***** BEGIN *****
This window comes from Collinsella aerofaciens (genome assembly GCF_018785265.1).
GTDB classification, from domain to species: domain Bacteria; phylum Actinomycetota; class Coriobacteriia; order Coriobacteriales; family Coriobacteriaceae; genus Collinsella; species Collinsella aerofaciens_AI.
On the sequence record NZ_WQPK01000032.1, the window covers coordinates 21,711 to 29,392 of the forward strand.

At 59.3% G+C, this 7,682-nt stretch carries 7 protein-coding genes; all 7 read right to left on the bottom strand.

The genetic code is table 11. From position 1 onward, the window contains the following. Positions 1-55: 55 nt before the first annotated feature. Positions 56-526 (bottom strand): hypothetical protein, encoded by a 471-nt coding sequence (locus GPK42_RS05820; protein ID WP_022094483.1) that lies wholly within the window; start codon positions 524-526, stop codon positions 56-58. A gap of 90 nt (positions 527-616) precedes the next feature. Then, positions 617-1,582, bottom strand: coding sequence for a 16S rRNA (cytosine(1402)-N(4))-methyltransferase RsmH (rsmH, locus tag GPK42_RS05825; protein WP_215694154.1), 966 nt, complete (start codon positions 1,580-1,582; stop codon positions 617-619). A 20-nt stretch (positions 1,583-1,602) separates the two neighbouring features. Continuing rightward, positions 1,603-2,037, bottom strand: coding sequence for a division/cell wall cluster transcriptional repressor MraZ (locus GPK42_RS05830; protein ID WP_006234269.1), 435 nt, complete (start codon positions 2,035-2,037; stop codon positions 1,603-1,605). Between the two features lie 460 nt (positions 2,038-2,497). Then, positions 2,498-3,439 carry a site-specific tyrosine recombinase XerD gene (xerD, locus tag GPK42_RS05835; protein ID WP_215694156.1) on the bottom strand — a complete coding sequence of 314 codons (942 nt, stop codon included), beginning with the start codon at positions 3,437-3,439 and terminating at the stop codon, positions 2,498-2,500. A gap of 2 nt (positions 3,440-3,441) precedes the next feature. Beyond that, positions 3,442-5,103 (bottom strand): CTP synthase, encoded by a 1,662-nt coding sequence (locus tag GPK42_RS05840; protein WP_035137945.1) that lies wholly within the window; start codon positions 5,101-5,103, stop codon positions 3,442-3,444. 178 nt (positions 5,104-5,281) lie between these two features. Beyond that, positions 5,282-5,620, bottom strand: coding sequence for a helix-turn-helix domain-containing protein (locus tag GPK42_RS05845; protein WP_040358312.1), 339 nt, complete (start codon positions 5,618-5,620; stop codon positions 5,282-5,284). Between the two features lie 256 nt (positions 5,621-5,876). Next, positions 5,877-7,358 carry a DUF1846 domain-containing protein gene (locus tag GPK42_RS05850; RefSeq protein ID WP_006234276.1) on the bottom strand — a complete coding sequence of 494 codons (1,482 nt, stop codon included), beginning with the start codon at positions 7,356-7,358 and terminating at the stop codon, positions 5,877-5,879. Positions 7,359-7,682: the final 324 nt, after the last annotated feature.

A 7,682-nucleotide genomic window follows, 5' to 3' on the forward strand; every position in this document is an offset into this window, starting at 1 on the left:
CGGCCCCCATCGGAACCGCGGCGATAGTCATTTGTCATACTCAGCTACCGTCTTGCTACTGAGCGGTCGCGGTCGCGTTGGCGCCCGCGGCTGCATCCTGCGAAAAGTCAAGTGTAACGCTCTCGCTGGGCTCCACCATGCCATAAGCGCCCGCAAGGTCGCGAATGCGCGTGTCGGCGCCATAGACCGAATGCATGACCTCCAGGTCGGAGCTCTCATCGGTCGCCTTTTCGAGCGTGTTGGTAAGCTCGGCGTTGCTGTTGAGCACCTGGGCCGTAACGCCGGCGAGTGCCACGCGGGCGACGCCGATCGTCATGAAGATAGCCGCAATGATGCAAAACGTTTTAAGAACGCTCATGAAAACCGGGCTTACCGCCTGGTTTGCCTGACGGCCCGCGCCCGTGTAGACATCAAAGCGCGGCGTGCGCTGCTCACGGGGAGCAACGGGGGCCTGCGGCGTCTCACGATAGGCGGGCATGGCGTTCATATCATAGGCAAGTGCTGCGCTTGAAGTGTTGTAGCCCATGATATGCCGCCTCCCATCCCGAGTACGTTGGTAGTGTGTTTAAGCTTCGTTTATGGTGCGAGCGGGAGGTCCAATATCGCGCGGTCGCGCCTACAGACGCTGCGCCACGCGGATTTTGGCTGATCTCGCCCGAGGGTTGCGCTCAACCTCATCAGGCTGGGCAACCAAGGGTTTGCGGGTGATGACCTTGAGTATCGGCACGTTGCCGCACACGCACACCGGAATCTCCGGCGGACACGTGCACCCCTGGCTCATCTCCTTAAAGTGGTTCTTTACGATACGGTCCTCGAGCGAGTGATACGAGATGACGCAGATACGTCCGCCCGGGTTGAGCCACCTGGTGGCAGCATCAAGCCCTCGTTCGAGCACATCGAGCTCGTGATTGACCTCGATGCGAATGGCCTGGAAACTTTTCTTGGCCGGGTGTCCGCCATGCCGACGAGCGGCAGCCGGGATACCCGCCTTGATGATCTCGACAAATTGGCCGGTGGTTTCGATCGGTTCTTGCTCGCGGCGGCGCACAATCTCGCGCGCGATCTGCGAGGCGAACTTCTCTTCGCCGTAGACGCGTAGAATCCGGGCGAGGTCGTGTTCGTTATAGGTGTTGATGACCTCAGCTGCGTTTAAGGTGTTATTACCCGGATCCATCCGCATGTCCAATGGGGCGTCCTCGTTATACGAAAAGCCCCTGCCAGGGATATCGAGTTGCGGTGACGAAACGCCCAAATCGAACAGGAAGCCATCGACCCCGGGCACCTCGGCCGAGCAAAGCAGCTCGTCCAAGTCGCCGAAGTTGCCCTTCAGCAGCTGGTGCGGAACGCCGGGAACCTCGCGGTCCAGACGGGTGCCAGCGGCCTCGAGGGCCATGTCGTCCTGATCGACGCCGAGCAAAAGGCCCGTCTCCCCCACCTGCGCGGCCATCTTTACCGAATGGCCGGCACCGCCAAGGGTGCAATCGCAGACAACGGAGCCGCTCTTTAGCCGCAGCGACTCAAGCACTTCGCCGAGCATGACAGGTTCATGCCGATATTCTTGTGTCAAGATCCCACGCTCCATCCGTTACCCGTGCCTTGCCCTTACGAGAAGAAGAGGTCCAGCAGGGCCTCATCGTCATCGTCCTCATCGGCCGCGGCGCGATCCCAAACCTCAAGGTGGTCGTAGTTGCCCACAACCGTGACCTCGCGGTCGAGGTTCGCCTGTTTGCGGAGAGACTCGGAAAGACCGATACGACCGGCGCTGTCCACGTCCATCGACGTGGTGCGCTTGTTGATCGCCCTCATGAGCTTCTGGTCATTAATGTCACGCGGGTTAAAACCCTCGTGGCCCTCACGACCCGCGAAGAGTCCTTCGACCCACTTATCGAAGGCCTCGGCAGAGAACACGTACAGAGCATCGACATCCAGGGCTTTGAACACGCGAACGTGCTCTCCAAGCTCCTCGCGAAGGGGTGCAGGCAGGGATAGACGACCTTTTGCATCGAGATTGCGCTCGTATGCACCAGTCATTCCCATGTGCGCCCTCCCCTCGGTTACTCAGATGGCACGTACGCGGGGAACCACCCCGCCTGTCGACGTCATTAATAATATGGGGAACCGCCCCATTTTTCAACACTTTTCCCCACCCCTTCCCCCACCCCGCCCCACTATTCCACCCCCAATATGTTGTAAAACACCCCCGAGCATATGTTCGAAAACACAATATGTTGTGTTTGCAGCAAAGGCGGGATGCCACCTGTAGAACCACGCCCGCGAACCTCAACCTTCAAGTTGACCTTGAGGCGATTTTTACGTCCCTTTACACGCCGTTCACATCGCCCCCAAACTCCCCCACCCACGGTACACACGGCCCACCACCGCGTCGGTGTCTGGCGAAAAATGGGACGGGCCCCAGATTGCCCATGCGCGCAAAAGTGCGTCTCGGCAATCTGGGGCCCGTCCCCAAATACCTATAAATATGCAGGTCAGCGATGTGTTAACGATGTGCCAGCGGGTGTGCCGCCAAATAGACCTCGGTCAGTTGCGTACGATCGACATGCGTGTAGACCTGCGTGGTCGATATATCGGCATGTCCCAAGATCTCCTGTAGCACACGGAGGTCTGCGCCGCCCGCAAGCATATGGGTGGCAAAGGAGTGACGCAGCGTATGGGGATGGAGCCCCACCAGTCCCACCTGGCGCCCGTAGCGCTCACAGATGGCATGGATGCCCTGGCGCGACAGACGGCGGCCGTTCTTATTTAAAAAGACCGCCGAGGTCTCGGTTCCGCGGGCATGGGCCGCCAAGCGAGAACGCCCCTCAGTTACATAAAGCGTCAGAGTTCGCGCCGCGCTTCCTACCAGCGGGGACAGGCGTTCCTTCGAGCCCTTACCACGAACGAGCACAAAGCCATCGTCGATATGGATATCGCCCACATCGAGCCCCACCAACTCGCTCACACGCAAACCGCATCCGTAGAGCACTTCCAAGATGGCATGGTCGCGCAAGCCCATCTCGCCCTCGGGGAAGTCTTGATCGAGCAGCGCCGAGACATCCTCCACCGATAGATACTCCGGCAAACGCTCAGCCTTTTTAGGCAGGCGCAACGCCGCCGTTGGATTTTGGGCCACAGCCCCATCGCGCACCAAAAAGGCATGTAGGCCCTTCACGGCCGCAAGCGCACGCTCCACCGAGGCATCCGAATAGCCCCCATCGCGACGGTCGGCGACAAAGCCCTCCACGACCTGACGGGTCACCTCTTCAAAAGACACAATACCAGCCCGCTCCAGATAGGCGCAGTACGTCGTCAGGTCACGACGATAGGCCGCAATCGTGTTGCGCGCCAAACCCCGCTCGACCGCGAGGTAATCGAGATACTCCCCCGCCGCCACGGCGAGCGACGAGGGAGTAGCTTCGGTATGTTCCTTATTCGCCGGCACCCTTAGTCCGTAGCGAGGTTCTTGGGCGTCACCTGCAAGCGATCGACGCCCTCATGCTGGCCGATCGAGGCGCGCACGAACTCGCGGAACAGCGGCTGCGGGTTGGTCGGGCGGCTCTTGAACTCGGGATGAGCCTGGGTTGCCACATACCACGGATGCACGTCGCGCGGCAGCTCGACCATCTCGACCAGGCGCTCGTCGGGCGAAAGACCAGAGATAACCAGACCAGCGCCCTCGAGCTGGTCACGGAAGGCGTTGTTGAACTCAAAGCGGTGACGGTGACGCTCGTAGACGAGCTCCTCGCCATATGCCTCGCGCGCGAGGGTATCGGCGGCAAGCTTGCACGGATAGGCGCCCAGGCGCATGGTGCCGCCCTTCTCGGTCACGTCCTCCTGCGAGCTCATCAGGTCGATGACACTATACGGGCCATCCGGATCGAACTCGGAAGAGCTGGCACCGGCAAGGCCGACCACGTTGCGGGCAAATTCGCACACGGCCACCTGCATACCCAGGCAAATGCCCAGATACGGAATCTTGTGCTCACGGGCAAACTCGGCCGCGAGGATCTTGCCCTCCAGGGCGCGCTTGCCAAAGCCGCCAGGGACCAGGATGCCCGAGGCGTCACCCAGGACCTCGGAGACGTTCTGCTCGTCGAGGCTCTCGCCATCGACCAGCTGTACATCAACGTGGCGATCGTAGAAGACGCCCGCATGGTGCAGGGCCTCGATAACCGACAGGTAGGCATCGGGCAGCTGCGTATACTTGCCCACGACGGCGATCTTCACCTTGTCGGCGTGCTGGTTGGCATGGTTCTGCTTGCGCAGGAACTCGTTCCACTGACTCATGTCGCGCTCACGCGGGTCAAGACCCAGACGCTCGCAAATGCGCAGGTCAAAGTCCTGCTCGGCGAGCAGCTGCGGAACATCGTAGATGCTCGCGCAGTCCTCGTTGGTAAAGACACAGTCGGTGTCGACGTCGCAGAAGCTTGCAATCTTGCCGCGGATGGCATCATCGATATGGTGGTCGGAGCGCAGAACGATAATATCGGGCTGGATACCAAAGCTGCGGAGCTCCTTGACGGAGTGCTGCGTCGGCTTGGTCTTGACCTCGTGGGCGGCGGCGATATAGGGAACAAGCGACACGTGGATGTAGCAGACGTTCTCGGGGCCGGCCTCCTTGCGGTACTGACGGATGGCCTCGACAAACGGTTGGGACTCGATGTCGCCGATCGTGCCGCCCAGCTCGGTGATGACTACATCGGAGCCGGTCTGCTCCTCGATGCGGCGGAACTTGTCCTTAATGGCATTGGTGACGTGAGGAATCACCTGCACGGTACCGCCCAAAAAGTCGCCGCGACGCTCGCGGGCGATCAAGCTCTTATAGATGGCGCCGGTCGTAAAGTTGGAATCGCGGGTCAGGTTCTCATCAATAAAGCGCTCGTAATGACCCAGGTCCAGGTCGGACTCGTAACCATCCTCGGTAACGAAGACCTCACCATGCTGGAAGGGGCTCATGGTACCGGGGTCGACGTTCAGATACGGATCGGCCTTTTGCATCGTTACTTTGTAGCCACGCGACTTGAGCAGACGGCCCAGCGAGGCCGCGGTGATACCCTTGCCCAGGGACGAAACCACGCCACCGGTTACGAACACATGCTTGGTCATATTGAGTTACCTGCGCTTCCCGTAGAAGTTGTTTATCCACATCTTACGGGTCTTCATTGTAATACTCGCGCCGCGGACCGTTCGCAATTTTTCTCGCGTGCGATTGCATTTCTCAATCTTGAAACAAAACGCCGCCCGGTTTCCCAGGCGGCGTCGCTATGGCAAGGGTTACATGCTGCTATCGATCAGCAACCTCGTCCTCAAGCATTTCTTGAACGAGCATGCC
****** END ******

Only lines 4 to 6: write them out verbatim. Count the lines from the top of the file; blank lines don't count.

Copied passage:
At 59.3% G+C, this 7,682-nt stretch carries 7 protein-coding genes; all 7 read right to left on the bottom strand.

The genetic code is table 11. From position 1 onward, the window contains the following. Positions 1-55: 55 nt before the first annotated feature. Positions 56-526 (bottom strand): hypothetical protein, encoded by a 471-nt coding sequence (locus GPK42_RS05820; protein ID WP_022094483.1) that lies wholly within the window; start codon positions 524-526, stop codon positions 56-58. A gap of 90 nt (positions 527-616) precedes the next feature. Then, positions 617-1,582, bottom strand: coding sequence for a 16S rRNA (cytosine(1402)-N(4))-methyltransferase RsmH (rsmH, locus tag GPK42_RS05825; protein WP_215694154.1), 966 nt, complete (start codon positions 1,580-1,582; stop codon positions 617-619). A 20-nt stretch (positions 1,583-1,602) separates the two neighbouring features. Continuing rightward, positions 1,603-2,037, bottom strand: coding sequence for a division/cell wall cluster transcriptional repressor MraZ (locus GPK42_RS05830; protein ID WP_006234269.1), 435 nt, complete (start codon positions 2,035-2,037; stop codon positions 1,603-1,605). Between the two features lie 460 nt (positions 2,038-2,497). Then, positions 2,498-3,439 carry a site-specific tyrosine recombinase XerD gene (xerD, locus tag GPK42_RS05835; protein ID WP_215694156.1) on the bottom strand — a complete coding sequence of 314 codons (942 nt, stop codon included), beginning with the start codon at positions 3,437-3,439 and terminating at the stop codon, positions 2,498-2,500. A gap of 2 nt (positions 3,440-3,441) precedes the next feature. Beyond that, positions 3,442-5,103 (bottom strand): CTP synthase, encoded by a 1,662-nt coding sequence (locus tag GPK42_RS05840; protein WP_035137945.1) that lies wholly within the window; start codon positions 5,101-5,103, stop codon positions 3,442-3,444. 178 nt (positions 5,104-5,281) lie between these two features. Beyond that, positions 5,282-5,620, bottom strand: coding sequence for a helix-turn-helix domain-containing protein (locus tag GPK42_RS05845; protein WP_040358312.1), 339 nt, complete (start codon positions 5,618-5,620; stop codon positions 5,282-5,284). Between the two features lie 256 nt (positions 5,621-5,876). Next, positions 5,877-7,358 carry a DUF1846 domain-containing protein gene (locus tag GPK42_RS05850; RefSeq protein ID WP_006234276.1) on the bottom strand — a complete coding sequence of 494 codons (1,482 nt, stop codon included), beginning with the start codon at positions 7,356-7,358 and terminating at the stop codon, positions 5,877-5,879. Positions 7,359-7,682: the final 324 nt, after the last annotated feature.

A 7,682-nucleotide genomic window follows, 5' to 3' on the forward strand; every position in this document is an offset into this window, starting at 1 on the left: